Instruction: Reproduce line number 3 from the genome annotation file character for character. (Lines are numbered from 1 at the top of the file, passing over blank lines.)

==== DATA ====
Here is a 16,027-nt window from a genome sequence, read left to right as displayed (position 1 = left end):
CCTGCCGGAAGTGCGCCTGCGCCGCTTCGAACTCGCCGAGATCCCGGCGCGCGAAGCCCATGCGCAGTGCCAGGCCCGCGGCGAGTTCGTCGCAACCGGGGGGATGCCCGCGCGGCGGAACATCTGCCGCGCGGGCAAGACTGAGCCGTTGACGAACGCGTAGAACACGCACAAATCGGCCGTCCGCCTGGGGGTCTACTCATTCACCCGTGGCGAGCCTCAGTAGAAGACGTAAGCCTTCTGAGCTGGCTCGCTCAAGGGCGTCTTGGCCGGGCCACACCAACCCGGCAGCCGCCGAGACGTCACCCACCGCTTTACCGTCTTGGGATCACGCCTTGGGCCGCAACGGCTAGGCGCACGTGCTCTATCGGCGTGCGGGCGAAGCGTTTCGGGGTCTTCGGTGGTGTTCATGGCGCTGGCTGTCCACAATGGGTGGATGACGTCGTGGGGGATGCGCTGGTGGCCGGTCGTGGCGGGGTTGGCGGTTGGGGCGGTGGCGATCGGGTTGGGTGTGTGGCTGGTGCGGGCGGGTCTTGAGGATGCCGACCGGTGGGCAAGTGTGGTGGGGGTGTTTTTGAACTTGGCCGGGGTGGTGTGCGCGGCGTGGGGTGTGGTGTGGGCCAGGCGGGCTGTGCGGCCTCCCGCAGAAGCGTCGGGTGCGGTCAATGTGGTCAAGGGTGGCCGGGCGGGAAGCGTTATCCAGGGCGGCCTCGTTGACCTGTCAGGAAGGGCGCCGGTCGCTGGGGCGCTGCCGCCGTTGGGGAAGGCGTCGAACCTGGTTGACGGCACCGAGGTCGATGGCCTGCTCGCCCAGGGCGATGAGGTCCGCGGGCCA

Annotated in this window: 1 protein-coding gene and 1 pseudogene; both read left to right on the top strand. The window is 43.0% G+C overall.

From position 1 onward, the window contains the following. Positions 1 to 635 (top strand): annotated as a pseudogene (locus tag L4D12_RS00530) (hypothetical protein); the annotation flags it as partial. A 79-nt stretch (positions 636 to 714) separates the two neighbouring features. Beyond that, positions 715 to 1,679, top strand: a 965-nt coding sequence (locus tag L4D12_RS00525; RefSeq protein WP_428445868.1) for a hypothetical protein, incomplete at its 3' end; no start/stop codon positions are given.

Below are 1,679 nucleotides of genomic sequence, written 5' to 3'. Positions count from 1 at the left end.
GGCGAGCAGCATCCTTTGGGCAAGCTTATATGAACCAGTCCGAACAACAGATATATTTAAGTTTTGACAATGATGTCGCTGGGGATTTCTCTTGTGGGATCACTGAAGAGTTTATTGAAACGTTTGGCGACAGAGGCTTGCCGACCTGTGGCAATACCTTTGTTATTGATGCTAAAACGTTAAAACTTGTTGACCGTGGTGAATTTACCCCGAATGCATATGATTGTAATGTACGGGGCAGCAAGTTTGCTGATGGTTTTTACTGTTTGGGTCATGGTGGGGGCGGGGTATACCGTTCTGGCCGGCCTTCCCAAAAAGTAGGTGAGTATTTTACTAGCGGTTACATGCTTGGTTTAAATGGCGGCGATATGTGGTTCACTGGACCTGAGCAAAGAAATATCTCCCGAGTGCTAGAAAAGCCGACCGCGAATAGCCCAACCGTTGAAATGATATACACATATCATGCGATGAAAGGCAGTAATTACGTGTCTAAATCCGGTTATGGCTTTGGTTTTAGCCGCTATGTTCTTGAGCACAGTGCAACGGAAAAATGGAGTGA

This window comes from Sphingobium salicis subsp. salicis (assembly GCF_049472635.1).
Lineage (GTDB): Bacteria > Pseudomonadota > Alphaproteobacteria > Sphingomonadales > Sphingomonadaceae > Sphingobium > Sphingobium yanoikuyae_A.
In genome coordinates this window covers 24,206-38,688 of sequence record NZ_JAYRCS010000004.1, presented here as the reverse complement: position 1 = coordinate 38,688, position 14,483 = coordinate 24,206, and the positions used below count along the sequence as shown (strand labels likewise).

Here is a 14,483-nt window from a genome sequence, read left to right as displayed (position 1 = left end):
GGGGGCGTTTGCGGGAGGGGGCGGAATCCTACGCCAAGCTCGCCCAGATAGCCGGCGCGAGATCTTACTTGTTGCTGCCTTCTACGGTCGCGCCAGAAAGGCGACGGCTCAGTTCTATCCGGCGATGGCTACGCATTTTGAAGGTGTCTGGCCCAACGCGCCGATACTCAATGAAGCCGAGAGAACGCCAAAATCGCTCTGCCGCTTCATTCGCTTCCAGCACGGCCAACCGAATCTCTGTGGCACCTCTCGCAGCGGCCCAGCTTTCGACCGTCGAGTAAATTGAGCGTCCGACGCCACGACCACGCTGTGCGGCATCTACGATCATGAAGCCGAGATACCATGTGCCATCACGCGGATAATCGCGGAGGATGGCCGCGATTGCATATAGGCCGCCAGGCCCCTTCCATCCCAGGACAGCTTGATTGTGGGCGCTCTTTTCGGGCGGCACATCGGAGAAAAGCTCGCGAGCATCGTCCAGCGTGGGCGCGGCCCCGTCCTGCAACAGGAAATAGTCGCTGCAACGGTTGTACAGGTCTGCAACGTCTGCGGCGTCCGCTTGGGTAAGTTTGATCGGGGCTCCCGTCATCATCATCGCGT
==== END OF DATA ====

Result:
Annotated in this window: 1 protein-coding gene and 1 pseudogene; both read left to right on the top strand. The window is 43.0% G+C overall.